Article

Complete genome sequence of citrus huanglongbing bacterium, “Candidatus Liberibacter asiaticus” obtaine through metagenomics

USDA-ARS-USHRL, Fort Pierce, FL 34945, U.S.A.
Molecular Plant-Microbe Interactions (Impact Factor: 4.46). 09/2009; 22(8):1011-20. DOI: 10.1094/MPMI-22-8-1011
Source: PubMed

ABSTRACT Citrus huanglongbing is the most destructive disease of citrus worldwide. It is spread by citrus psyllids and is associated with a low-titer, phloem-limited infection by any of three uncultured species of alpha-Proteobacteria, 'Candidatus Liberibacter asiaticus', 'Ca. L. americanus', and 'Ca. L. africanus'. A complete circular 'Ca. L. asiaticus' genome has been obtained by metagenomics, using the DNA extracted from a single 'Ca. L. asiaticus'-infected psyllid. The 1.23-Mb genome has an average 36.5% GC content. Annotation revealed a high percentage of genes involved in both cell motility (4.5%) and active transport in general (8.0%), which may contribute to its virulence. 'Ca. L. asiaticus' appears to have a limited ability for aerobic respiration and is likely auxotrophic for at least five amino acids. Consistent with its intracellular nature, 'Ca. L. asiaticus' lacks type III and type IV secretion systems as well as typical free-living or plant-colonizing extracellular degradative enzymes. 'Ca. L. asiaticus' appears to have all type I secretion system genes needed for both multidrug efflux and toxin effector secretion. Multi-protein phylogenetic analysis confirmed 'Ca. L. asiaticus' as an early-branching and highly divergent member of the family Rhizobiaceae. This is the first genome sequence of an uncultured alpha-proteobacteria that is both an intracellular plant pathogen and insect symbiont.

1 Follower
 · 
251 Views
  • Source
    • "However, for detection of HLB associated Las, LAMP has not been used widely so far. The availability of the full genome sequence of Las (Duan et al., 2009) has enabled researchers to evaluate other regions of the bacterium that are more suitable for PCR-based detection technologies (Morgan et al., 2012). We have developed a rapid, cost-effective, easy to operate, and field deployable technique to detect Las in psyllids. "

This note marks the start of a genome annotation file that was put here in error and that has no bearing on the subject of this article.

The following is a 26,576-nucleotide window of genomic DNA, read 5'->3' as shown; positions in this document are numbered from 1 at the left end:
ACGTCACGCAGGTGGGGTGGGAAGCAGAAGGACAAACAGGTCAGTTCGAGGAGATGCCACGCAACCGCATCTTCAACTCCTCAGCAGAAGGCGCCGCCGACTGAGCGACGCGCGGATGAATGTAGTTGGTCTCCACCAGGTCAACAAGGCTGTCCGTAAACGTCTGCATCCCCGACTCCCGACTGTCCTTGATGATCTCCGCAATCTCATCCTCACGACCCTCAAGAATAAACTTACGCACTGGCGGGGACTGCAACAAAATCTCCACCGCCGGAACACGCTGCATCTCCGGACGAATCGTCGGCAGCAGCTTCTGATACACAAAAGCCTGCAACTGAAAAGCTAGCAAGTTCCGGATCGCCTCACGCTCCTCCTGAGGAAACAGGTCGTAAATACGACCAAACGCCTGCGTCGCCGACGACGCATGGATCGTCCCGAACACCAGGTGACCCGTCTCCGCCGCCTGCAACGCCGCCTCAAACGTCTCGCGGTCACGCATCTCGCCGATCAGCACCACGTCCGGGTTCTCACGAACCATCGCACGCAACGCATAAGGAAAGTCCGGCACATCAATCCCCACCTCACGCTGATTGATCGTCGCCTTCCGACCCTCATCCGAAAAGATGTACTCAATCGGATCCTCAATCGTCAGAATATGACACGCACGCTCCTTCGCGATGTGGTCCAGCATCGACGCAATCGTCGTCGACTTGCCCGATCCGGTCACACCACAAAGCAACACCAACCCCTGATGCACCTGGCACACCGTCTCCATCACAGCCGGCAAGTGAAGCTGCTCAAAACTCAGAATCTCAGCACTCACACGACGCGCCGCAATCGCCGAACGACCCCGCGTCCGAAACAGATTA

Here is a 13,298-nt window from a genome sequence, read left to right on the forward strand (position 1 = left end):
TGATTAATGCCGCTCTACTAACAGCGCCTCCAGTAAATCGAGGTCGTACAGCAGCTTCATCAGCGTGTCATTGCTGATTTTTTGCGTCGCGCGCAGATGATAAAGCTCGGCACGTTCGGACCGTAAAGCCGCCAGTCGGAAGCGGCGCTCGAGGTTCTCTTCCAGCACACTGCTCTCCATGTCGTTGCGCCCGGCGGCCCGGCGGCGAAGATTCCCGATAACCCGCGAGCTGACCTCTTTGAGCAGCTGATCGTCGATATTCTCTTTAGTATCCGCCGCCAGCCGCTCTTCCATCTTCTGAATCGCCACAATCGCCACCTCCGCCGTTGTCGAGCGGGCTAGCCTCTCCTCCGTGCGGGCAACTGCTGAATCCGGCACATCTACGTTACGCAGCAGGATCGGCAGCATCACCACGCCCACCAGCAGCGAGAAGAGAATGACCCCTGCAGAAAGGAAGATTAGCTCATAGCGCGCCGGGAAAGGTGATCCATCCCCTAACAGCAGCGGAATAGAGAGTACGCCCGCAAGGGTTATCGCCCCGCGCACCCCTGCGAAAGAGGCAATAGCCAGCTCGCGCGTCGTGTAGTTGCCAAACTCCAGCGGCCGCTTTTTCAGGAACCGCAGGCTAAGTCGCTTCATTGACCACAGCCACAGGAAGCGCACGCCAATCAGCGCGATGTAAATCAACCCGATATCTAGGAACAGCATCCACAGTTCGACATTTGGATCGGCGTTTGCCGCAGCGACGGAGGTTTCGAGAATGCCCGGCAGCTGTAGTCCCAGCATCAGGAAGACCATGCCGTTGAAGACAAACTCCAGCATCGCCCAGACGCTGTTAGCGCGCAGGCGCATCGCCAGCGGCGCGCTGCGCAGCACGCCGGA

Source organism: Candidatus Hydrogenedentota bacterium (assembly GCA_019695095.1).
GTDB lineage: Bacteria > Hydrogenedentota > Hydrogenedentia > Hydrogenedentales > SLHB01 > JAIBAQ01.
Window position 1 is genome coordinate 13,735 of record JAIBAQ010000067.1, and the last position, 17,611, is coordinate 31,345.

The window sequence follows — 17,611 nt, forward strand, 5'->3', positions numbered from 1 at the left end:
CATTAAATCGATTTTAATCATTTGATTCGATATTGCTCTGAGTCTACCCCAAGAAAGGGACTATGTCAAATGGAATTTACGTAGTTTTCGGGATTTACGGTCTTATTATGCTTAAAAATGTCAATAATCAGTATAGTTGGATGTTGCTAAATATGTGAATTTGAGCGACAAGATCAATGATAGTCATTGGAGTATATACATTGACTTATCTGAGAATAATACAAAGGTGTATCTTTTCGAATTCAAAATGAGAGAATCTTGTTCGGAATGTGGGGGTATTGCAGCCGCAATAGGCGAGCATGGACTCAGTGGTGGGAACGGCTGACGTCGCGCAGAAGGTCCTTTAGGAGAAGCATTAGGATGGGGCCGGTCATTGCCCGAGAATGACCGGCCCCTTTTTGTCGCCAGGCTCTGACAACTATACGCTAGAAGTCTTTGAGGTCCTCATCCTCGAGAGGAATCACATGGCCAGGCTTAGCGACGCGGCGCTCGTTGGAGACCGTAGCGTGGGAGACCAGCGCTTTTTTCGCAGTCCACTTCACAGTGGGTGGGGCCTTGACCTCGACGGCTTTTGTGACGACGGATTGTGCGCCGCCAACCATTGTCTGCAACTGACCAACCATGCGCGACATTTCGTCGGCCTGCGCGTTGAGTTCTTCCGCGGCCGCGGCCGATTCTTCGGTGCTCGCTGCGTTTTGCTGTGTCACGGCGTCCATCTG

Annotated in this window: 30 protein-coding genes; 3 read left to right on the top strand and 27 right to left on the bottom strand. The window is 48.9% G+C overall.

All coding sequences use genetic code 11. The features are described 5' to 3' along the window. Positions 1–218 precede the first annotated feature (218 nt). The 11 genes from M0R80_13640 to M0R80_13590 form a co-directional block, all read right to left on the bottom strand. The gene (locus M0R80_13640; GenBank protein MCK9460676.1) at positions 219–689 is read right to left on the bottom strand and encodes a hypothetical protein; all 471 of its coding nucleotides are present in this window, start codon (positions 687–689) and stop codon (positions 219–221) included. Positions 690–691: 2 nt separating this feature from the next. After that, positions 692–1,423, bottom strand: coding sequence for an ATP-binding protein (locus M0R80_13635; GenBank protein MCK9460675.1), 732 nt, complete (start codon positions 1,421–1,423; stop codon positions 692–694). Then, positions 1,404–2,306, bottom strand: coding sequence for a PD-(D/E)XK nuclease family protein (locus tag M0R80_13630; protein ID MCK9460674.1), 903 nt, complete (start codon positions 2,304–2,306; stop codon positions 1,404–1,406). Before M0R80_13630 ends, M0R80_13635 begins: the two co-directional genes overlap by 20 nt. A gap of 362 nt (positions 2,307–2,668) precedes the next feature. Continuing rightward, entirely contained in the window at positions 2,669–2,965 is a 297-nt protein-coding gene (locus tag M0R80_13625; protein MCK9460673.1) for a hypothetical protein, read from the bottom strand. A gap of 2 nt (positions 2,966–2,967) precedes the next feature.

[Show abstract] [Hide abstract]
    ABSTRACT: ‘Candidatus Liberibacter asiaticus’ (Las), associated with citrus huanglongbing (HLB or citrus greening) is spread by Diaphorina citri Kuwayama, the Asian citrus psyllid. Psyllids can be tested to assess the prevalence of Las in a population and for early detection of HLB in new areas being invaded by the psyllid. In some cases, large numbers of psyllids may need to be tested, thus there is a need for rapid and inexpensive field detection methodology. We report here on the development of a field detection kit for testing psyllids for Las using loop-mediated amplification technology (LAMP). Six samples with pools of 1–10 psyllids plus a positive and negative control can be tested at a time in about 30 min; 10 min for crude extraction and 20 min for target DNA amplification. The LAMP assays are conducted in a Smart-DART™ detection unit which is operated from an Android device. The LAMP detection method for Las is about 100 times more sensitive than the traditional real time PCR method. In addition to field testing of psyllids for Las, the methodology was validated as effective for identifying Las in plant DNA extractions. In California, where the psyllid has only recently invaded, participation of a large number of growers and extension workers in field detection may facilitate rapid containment efforts should Las be found. In areas where the disease epidemic is already in the initial stages, large scale testing can be helpful for effective disease management. The LAMP technology lends itself well in such situations.
    Crop Protection 11/2014; 68. DOI:10.1016/j.cropro.2014.10.026 · 1.49 Impact Factor
  • Source
    • "Ct values not determined after 40 cycles were assigned a value of 41. Copy numbers were divided by three to adjust for the three 16s rDNA gene copies present in the Las genome (Duan et al., 2009) and data were expressed as numbers of Las genomes per gram of plant tissue. "
    [Show abstract] [Hide abstract]